Finally, as a small reward for making it all the way to the end of a blog post about SAT essay writing (ugh!), here’s a FREE copy of my SAT-style rubric based on the new 4-3-2-1 scale. Instead of grading holistically, the College Board will now assess three separate areas of a student’s work – reading, analysis, and writing. Two readers score every paper, so a top score on an essay will soon look like: 8-8-8. You can read more about the scoring changes here. Also, the College Board has released two prompts and student samples, which you can check out here. My items are modeled after the College Board guidelines, but built on different source material.

Teach on, everyone!

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Join the conversation! 8 Comments

  1. Hi Laura! Do you happen to have any sample SAT-style essays for your three SAT “Deconstruct the Argument” texts?

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  2. Sorry, Eng10Santos. I have only ones produced by my last crop of juniors and I haven’t received permission to share those. Sorry about that!

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  3. Hi Laura! I was just wondering if you teach your students the SAT (Multiple Choice) Reading Section and if you have any useful tips that you give them for when they take the exam. Do you also have tips for any other multiple choice English exam your students might take (such as the ACT, AP, or SBAC exams)? Thank you!! 🙂

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  4. Hey, Heather, great question! The bulk of the curriculum I teach is rigorous and designed to build college-prep level academic skills, so I don’t spend a ton of time on prep for specific exams. I do, though, think it’s important for kids to be somewhat familiar with the testing format to increase their comfort level as they head into those exams. To help with this, I chop up sample questions to use as occasional bell-ringers in the spring semester. I shared a chunk of these here on the blog for the SBAC (the exam we used in California): https://laurarandazzo.com/2015/07/09/five-little-exercises/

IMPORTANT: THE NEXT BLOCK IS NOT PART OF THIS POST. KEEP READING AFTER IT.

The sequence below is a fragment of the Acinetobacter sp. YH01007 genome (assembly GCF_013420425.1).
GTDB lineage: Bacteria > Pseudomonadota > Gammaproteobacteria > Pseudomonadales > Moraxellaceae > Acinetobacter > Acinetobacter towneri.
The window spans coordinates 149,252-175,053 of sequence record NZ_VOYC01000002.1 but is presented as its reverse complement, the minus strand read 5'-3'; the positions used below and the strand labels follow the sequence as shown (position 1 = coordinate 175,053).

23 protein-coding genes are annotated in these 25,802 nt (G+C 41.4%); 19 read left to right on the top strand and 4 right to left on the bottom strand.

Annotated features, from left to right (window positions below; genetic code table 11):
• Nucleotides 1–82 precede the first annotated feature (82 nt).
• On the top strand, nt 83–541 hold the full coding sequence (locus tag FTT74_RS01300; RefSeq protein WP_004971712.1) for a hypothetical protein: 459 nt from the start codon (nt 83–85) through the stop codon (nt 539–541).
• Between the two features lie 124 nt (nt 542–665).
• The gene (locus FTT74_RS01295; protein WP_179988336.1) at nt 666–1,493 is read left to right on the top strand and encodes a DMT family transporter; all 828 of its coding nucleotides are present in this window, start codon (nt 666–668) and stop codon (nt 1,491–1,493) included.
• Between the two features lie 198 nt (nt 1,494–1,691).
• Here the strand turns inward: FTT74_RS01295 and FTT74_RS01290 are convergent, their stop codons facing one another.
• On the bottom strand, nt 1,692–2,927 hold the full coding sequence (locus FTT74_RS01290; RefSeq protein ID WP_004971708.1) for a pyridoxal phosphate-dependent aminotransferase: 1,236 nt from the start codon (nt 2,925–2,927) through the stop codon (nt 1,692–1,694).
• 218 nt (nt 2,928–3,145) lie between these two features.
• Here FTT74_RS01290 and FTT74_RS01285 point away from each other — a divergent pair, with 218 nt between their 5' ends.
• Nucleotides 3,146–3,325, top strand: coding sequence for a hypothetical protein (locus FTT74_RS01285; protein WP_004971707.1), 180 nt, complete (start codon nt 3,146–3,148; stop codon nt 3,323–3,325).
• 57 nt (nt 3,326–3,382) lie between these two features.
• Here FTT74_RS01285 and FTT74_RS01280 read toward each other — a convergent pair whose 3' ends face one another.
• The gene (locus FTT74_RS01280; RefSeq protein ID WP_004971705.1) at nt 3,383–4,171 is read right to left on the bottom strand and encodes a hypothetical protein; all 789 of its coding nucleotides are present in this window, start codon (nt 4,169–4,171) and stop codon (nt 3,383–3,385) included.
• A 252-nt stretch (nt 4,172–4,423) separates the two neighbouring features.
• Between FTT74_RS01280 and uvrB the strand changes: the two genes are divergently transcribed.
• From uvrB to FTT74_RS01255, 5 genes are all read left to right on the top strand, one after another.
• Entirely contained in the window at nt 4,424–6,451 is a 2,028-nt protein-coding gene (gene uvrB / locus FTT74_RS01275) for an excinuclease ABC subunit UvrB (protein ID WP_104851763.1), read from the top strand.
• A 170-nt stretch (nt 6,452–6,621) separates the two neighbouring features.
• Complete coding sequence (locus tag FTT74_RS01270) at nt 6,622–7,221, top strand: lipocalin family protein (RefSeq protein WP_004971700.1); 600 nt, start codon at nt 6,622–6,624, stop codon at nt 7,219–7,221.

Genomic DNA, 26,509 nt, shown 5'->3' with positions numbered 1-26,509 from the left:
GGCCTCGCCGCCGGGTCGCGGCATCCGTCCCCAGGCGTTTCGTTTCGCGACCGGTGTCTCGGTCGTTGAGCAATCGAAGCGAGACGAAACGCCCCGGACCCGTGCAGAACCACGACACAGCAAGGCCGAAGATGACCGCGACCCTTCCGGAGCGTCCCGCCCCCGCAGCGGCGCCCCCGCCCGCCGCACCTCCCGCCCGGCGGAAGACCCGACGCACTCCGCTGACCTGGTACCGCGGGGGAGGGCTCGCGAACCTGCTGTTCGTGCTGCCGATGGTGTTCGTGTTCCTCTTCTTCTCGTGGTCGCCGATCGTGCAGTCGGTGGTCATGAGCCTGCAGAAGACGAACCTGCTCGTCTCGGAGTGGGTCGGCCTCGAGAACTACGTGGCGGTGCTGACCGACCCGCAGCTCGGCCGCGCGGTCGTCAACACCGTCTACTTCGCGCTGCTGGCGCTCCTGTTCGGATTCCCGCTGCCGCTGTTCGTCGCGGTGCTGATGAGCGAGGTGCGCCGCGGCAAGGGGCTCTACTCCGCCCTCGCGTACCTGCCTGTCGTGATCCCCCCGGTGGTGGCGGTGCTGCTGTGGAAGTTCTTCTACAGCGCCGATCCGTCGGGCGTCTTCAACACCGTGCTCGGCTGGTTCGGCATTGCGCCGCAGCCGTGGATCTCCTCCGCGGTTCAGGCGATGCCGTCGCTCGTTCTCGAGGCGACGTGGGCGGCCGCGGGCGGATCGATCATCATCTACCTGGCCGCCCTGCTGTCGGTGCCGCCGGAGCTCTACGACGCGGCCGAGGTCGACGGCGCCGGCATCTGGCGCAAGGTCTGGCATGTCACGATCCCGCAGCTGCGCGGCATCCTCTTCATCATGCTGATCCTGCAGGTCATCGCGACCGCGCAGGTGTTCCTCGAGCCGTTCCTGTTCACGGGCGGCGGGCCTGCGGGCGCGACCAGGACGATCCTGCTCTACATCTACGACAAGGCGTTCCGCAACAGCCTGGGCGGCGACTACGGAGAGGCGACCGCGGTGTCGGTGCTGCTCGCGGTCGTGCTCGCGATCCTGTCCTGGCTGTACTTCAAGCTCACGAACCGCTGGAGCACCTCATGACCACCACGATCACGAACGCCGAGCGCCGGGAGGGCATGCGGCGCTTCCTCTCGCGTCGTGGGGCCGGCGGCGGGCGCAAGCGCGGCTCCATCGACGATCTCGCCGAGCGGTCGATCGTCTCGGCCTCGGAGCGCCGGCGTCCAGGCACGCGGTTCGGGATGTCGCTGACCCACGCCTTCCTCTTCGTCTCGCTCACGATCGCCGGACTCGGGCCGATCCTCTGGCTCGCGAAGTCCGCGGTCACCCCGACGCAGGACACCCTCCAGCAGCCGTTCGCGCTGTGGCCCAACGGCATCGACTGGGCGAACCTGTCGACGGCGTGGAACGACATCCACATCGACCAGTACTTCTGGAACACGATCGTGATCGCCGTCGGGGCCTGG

I’ve done the same with SAT questions because that’s the spring state test for juniors up here in Idaho, but those questions came from a purchased exam prep book and I’m not allowed to share those here. Still, you can grab sample questions from The College Board’s website or visit your library to find some source material for that.

    After kids jot down their answers privately, we review the correct answers as a class and then get on with the day’s regular lesson plan. Hope this helps! 🙂

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  5. Thanks! How long do those bell-ringers take? I teach 50-minute periods and I’m worried they may take too much time. Also, how many of the SBAC/SAT questions do you have your students answer when you give them the bellringers?

    Also, do you give them any tips on how to most effectively answer multiple choice questions?

    For example, do you teach them how exactly to find the BEST answer choice for each question? Or how to focus on boring passages? Or any other ELA standardized test multiple choice question-related skills?

    Thank you!

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  6. Yeah, Heather, I try to keep those bell-ringers brief; we usually take five-to-seven minutes or maybe up to 10 minutes if there’s a longer reading passage involved. Most of the slices include three-to-five questions for reading comp. and six-to-10 questions for vocab. or grammar. It really just depends on how the prep book is organized, but I do try my best to keep things brief and tidy.

    As for tips, my advice is just the standard stuff – you know, read the questions before you read the long passage, annotate as you go, trust your gut and stick with your first answer unless you have a really compelling reason to change your mind. No magic here, just common sense. You also might send interested kids to YouTube, where there’s a ton of folks happy to dissect test-taking strategies: https://www.youtube.com/results?search_query=sat+multiple+choice+tips

    Have a great week! Laura

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  7. Thanks! By the way, what prep book do you use to grab SAT questions from?

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  8. I’ve used the ones from both The College Board and Kaplan. No preference. They both get the job done. The College Board also has some free materials on their website if you want to grab those as a starter. 🙂